Meanwhile, though, the woman and the man was strolling off as easy as you please. So Alvin searched them with his doodlebug and found the money fast enough. It was no great difficulty to make the man’s pocket and the woman’s bag unweave themselves a little, and it wasn’t much harder to make the gold coins all slippery. Nor was it so hard to keep them from making a single sound when they hit the wharf. The tricky thing was to keep the coins from slipping through the cracks between the planks and falling into the slack water under the dock.

  Arthur Stuart, of course, had enough experience and training now that he was able to follow pretty much what Alvin was doing. That was why he was stringing out the conversation long enough to give Alvin time to get the job done.

  In a way, thought Alvin, we’re just like that pair of thieves. Arthur Stuart’s the stall, keeping Abe busy so he doesn’t have a clue what’s going on, and I’m the cutpurse and pickpocket. Only difference is, we’re sort of unstealing what was already stolen.

  “Let’s go eat, then,” said Arthur Stuart, “instead of talking about eatin’.”

  “Where shall we go to find food that we can stand to eat?” said Alvin.

  “This way, I think,” said Arthur Stuart, heading directly toward the alleyway where the coins had all been spilled.

  “Oh, that doesn’t look too promising,” said Abe.

  “Trust me,” said Arthur Stuart. “I got a nose for good food.”

  “He does,” said Alvin. “And I got the tongue and lips and teeth for it.”

  “I’ll happily provide the belly,” offered Abe.

  They had him lead the way down the alley. And blamed if he didn’t just walk right past the money.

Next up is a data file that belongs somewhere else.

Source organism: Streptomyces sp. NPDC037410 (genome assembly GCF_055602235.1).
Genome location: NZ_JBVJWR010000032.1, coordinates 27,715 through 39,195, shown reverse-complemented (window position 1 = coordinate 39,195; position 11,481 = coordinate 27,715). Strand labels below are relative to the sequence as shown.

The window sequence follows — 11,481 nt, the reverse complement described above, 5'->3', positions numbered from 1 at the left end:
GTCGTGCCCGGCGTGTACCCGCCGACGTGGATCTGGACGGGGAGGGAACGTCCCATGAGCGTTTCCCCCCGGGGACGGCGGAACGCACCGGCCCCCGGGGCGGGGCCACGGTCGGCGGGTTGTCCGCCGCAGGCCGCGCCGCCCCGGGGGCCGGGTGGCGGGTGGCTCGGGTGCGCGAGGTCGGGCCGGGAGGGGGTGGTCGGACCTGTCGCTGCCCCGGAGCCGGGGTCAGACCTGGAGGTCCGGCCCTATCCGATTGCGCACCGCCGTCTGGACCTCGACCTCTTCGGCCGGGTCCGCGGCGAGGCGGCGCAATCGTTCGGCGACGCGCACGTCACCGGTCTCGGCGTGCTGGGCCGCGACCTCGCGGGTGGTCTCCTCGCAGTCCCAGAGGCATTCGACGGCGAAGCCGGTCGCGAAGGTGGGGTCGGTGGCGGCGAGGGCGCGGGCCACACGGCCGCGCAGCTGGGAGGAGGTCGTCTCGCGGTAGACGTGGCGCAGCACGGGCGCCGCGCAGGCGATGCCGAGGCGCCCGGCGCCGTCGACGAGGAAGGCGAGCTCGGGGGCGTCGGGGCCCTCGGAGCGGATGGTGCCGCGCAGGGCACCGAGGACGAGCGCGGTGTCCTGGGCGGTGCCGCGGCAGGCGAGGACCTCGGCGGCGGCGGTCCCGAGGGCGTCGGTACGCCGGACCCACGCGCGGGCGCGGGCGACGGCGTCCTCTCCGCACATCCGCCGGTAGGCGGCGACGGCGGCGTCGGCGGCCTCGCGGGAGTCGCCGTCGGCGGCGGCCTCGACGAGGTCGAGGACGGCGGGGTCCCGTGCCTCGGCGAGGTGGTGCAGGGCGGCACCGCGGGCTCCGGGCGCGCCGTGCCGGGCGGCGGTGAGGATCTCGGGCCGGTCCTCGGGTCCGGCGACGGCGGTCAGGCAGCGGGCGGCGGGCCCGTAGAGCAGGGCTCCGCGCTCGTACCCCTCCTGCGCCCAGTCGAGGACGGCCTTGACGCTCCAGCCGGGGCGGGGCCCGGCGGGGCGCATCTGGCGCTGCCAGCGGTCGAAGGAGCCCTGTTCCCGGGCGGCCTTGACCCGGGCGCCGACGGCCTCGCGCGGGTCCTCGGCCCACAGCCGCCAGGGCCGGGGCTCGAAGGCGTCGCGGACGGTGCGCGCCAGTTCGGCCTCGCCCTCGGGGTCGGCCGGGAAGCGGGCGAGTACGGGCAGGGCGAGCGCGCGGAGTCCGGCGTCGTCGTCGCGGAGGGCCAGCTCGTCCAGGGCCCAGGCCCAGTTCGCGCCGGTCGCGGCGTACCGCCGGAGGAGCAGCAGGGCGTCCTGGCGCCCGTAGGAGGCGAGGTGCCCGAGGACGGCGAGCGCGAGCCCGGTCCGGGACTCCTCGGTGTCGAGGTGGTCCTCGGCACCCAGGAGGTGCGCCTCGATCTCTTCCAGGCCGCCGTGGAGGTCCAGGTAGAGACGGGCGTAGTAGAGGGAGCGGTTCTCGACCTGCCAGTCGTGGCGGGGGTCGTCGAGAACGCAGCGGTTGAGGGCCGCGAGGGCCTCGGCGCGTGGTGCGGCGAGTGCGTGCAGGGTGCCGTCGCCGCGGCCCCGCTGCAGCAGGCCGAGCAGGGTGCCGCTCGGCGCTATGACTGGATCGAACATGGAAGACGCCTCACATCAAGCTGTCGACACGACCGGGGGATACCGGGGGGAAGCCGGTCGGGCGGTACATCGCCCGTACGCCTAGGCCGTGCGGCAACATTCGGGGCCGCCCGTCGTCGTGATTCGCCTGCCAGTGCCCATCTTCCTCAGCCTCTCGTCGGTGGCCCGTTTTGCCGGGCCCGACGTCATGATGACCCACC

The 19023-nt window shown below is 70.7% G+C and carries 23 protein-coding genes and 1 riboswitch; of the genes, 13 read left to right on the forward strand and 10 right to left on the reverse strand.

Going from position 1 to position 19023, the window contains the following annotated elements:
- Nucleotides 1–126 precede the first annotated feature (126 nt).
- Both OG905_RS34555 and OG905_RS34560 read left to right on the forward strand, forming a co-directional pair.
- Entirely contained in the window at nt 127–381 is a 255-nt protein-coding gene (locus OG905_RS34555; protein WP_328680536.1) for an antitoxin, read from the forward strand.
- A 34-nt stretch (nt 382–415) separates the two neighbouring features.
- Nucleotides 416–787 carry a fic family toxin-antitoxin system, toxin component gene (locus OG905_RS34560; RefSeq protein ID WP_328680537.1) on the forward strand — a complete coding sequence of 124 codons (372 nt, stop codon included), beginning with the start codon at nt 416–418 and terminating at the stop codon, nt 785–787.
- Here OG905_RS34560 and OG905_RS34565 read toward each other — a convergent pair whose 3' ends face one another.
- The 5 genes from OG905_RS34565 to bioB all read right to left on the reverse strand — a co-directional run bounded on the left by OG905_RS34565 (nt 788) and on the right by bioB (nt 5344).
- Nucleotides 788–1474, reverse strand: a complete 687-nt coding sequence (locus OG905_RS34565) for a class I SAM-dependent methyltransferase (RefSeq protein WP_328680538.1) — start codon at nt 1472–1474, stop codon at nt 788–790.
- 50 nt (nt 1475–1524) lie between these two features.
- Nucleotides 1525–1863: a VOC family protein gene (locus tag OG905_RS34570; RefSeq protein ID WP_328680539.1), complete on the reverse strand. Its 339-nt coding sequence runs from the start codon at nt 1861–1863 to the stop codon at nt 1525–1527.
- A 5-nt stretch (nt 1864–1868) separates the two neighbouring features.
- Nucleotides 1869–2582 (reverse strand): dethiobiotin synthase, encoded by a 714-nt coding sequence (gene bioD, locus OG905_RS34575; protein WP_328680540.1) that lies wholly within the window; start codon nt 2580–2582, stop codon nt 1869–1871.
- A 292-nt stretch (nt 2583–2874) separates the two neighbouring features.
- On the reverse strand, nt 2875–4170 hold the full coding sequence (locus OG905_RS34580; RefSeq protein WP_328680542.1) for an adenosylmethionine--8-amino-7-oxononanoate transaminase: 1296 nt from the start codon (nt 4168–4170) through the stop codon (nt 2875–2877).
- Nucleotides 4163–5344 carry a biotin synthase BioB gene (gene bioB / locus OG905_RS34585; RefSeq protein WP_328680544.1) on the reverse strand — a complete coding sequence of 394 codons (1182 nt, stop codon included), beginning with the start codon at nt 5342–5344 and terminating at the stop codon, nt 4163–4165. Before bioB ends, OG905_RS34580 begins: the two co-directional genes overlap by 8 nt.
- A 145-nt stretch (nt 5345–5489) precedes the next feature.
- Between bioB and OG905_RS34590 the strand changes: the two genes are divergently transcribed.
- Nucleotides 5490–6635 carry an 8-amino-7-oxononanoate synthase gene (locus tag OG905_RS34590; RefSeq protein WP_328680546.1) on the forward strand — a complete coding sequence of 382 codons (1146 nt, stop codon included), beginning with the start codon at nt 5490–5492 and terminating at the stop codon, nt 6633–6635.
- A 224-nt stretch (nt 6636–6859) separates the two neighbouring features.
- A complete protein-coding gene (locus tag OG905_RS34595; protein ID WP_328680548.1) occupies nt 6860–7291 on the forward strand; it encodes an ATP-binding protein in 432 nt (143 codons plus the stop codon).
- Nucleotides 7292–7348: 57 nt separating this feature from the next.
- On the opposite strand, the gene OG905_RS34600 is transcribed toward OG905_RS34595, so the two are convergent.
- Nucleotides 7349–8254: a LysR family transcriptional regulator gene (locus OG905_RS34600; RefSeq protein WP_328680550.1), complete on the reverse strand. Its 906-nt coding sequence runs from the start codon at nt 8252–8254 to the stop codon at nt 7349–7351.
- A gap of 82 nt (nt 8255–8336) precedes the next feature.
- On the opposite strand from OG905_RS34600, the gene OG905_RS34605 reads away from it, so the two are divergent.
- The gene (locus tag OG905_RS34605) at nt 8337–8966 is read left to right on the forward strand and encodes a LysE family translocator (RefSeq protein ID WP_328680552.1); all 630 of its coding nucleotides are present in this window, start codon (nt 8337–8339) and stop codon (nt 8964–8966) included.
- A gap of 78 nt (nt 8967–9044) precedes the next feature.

“Abe,” said Alvin. “Didn’t you see them gold coins a-lyin’ there?”

  “They ain’t mine,” said Abe.

  “Finders keepers, losers weepers,” said Arthur Stuart.

  “I may be a loser,” said Abe, “but I ain’t weepin’.”

  “But you’re a finder now,” said Arthur Stuart, “and I don’t see you doin’ no keepin’.”

  Abe looked at them a bit askance. “I reckon we ought to pick up these coins and search out their proper owner. No doubt somebody’s going to be right sorry for a hole in his pocket.”

  “Reckon so,” said Alvin, bending over to pick up a few
coins. Arthur Stuart was doing the same, and pretty soon they had them all. It was quite a bit of money, when you had it all together.

  “Gotta carry it somewhere,” said Alvin. “Why don’t you put it into those empty wallets you got?”

  Alvin fully expected that Abe would realize, when he started loading it in, that it was exactly the amount that had been stolen.

  But he didn’t. Because the money didn’t fit. There was too blamed much of it.

  Arthur Stuart started laughing and kept laughing till he had tears running down his cheeks.

  “So now who’s the weeper?” said Abe.

  “He’s laughing at me,” said Alvin.


  “Because I clean forgot that you and Coz probably wasn’t the first folks they robbed today.”

  Abe looked down at the full wallets and the coins that Alvin and Arthur Stuart were still holding and it finally dawned on him. “You robbed the robbers.”

  Alvin shook his head. “You was supposed to think they just dropped your money and ran or something,” he said. “But I can’t pretend that when you go finding more money than they took.”

  Abe shook his head. “Well, I’m beginning to get the idea that you got you some kind of knack, Mr. Smith.”

  “I just know how to work with metals some,” said Alvin.

  “Including metal that’s in somebody else’s pocket or purse some six rods off.”

  “Let’s go find Coz,” said Alvin. “Since I reckon he’s due to wake up soon.”

  “He’s sleeping?” asked Abe.

  “He had some encouragement,” said Alvin. “But he’ll be fine.”

  Abe gave him a look but said nothing.

  “What about all this extra money?” asked Arthur Stuart.

  “I’m not taking it,” said Abe. “I’ll keep what’s rightfully mine and Coz’s, but the rest you can just leave there on the planks. Let the thieves come back and find it.”